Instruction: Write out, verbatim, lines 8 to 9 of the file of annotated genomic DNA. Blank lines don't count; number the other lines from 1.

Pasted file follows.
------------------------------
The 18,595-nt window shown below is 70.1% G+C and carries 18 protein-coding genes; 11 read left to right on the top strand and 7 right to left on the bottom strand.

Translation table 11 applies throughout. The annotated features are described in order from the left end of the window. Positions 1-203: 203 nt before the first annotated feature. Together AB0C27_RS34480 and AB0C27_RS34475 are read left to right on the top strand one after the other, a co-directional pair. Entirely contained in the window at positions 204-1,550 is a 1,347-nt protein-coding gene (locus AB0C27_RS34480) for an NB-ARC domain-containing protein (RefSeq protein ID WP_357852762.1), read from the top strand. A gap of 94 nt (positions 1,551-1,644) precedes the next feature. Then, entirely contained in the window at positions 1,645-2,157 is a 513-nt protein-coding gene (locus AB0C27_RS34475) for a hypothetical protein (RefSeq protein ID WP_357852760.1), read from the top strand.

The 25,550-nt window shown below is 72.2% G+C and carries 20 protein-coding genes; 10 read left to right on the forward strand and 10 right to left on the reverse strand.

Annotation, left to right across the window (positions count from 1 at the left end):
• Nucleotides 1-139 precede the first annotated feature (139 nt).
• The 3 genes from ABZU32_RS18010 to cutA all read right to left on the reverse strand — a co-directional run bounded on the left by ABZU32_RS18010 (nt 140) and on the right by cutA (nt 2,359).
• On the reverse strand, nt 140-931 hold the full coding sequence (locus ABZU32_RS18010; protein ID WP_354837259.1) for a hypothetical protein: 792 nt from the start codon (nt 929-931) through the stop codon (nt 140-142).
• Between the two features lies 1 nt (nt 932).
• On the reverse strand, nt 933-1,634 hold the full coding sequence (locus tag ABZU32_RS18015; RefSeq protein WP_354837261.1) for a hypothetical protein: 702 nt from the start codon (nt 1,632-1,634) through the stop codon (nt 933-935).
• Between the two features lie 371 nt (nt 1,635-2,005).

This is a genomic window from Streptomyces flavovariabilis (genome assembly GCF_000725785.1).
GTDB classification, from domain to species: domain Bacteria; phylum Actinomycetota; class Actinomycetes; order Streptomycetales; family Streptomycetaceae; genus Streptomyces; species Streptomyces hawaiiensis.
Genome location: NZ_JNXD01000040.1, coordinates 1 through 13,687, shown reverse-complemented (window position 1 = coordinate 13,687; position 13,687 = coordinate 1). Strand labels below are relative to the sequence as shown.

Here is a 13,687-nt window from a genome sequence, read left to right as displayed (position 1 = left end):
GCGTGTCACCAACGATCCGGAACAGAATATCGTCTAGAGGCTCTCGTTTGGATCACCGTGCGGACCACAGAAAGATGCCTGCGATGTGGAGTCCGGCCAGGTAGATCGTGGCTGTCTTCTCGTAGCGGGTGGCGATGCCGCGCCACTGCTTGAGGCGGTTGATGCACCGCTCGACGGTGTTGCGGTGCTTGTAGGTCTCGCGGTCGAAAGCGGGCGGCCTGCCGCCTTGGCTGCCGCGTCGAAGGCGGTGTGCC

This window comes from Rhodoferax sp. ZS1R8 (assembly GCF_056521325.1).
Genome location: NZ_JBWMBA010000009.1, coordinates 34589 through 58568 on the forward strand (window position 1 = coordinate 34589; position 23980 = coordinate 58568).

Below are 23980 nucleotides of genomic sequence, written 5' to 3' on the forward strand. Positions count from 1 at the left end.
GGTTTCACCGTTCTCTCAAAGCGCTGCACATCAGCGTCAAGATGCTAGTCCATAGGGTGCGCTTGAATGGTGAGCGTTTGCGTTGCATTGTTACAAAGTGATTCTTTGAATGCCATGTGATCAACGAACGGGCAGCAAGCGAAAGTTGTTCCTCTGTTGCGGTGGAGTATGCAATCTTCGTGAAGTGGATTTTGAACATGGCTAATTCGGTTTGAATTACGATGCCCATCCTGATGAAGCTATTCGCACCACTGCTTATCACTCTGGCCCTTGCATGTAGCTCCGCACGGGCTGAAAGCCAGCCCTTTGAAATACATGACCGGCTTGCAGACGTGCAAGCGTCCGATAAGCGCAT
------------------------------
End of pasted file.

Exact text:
• Between the two features lies 1 nt (nt 932).
• On the reverse strand, nt 933-1,634 hold the full coding sequence (locus tag ABZU32_RS18015; RefSeq protein WP_354837261.1) for a hypothetical protein: 702 nt from the start codon (nt 1,632-1,634) through the stop codon (nt 933-935).